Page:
The Charnel House Project – protecting our heritage
Set in a Hoo Peninsula landscape that inspired Charles Dickens to write ‘Great Expectations’ and overlooking globally important wetlands lies the village of Cliffe and this photograph from Friends of the North Marshes Flickr photostream shows the opening of the restored Charnel House on the 28th June 2008 – one of only three in the whole of Kent – located in the north west corner of St Helens churchyard.
The Charnel House was restored with the help of the Heritage Lottery Fund, Groundwork Kent & Medway and St Helens PCC. Friends of the North Kent Marshes were proud to be a part of this wonderful project.
Many visitors come to this historic village and as part of the project Friends of the North Kent Marshes produced some free self guided trails around Cliffe to promote and celebrate the natural and cultural heritage of this unique area.
A vision to create one of the country’s best nature reserves for wetland wildlife has inched closer with planning permissions being secured.
This will allow for clean sand, gravel and clay from construction and tunneling work to be used at Cliffe Pools in North Kent; in addition to the river dredgings we have had to date
Working with our commercial partner, Boskalis Westminster, and consultants WYG, we’ll use the excavated material to alter the depth and shape of the man-made lagoons, making them more attractive for wildlife, especially winter migrants and breeding birds such as avocet and common terns.
Development and erosion have reduced the amount of naturally occurring shallow banks and mudflats in the Thames Estuary where birds and other wildlife can feed and breed.
Project Manager Sarah Cooper says: “Cliffe Pools is already a great site for wildlife, but securing these consents allows us over the next few years to create a magnet for waders and wildfowl, which currently struggle to find suitable living space along the Thames. It shows that conservation and business can work together to bring benefits for both wildlife and people. The project perfectly demonstrates the ethos and sense of the European Directives, which encourage such partnerships, and shows why proposals to alter them should be resisted.
Please sign here today to tell politicians not to weaken the European Directives that protect RSPB Cliffe Pools from inappropriate and damaging development such as a Thames Estuary Airport. The consultation closes on the 24th July.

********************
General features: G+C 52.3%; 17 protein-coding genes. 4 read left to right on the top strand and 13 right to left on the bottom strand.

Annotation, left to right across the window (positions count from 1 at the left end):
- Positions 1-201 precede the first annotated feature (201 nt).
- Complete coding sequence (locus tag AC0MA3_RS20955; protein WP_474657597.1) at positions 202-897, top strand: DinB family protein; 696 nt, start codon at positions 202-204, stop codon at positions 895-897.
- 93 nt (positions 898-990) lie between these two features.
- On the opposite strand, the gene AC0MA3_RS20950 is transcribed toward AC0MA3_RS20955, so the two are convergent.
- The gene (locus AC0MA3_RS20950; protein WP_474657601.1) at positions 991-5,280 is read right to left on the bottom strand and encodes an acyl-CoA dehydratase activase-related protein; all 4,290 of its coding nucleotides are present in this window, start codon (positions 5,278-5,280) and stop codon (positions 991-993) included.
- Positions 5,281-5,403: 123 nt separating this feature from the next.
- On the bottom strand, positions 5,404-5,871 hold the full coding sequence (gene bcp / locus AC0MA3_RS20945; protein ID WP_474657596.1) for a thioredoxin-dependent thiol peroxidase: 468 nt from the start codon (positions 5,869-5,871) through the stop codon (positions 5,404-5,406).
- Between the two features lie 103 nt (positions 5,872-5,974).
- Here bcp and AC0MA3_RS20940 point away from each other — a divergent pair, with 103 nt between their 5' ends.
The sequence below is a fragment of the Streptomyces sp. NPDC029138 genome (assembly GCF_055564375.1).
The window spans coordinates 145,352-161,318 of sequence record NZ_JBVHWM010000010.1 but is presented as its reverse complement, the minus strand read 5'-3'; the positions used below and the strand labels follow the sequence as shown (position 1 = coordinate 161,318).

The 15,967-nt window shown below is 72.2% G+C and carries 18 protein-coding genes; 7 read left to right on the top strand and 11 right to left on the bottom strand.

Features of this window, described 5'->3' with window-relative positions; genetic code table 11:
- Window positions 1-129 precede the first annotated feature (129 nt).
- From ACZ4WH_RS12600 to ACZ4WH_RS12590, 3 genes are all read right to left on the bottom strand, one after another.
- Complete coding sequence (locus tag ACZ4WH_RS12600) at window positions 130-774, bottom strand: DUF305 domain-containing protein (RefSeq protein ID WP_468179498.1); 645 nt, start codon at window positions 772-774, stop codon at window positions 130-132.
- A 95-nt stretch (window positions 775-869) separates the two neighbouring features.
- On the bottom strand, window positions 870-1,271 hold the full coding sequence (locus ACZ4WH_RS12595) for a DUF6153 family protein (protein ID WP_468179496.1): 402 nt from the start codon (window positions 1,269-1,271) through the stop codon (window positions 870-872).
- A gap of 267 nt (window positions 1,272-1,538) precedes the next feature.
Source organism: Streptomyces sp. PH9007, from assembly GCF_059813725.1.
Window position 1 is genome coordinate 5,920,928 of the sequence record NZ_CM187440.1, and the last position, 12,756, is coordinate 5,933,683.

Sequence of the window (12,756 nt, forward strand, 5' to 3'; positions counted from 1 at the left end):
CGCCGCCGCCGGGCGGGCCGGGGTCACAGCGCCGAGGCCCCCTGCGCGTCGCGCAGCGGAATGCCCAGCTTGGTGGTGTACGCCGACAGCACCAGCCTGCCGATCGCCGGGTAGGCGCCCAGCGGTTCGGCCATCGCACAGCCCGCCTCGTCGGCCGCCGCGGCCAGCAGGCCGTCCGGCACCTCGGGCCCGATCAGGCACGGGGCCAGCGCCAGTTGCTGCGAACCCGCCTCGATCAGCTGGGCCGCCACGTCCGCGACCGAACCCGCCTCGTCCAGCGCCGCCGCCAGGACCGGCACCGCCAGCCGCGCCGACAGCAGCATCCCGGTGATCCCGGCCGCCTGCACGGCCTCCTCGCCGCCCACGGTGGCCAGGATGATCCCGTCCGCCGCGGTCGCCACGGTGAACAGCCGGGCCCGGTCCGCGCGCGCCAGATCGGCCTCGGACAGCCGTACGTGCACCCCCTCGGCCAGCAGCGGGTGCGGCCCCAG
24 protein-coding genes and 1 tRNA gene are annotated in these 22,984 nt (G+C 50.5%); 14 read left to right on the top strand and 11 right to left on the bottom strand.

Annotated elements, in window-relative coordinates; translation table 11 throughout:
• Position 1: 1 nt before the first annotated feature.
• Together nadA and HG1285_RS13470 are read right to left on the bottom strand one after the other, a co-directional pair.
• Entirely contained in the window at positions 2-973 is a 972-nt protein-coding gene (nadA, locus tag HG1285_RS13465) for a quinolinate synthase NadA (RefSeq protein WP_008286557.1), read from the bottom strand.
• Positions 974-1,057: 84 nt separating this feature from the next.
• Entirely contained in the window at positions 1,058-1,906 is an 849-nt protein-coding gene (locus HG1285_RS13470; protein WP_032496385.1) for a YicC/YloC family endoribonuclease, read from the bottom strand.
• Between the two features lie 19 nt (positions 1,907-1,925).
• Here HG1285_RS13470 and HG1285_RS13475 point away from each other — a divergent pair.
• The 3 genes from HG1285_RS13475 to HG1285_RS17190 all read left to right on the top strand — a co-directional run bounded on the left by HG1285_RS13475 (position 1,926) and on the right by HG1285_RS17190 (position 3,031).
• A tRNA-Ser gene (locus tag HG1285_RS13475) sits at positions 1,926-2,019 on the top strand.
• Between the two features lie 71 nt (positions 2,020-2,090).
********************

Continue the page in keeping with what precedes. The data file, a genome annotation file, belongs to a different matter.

A mini influx of black-winged stilts has brought a touch of the Mediterranean to southern England, as two pairs of these exotic-looking wading birds are attempting to nest at RSPB sites in West Sussex and Kent.
It is thought that a dry spell in southern Spain has displaced these wetland birds to southern Britain. And it is believed that a changing climate may bring these birds to Britain more regularly in future. The only times black-winged stilts have bred successfully in the UK was in Norfolk in 1987 and Nottinghamshire in 1945.
One pair is nesting on the RSPB’s newest reserve in West Sussex, Medmerry, the other pair at the RSPB reserve at Cliffe Pools on the north Kent marshes.
“This is really exciting news and the first time we have had black-winged stilts breeding on the reserve here at Cliffe Pools,” said Warden Andy Daw. “They have visited before and a pair was seen about seven years ago on the reserve but they did not produce any young.
Yet another great reason to protect this special place for wildlife and say #jeThames #noestuaryairport
It was a great pleasure for us to spend time with author Julian Hoffman when he came to visit us here on the Hoo Peninsula ~ Ours IS the marsh country down by the river and we will fight with the utmost vigour to protect it ~ No Thames estuary airport ever!
“Ours was the marsh country, down by the river, within, as the river wound, twenty miles of the sea.”
~ Charles Dickens, Great Expectations, 1861
“Large terminals, operational buildings, offices, roads and car parks will interrupt the broad open scale of the marsh landscape… The network of ditches and creeks running through the marshes will be severely affected or destroyed…Existing open views out over the Estuary will be lost and replaced by terminal buildings, aircraft hangers and extensive areas of paving…The low hills of the Hoo Peninsula rising out of the surrounding marshland will be lost entirely.”
~ Foster + Partners, Thames Hub AirportProposal to the Airports Commission, 2013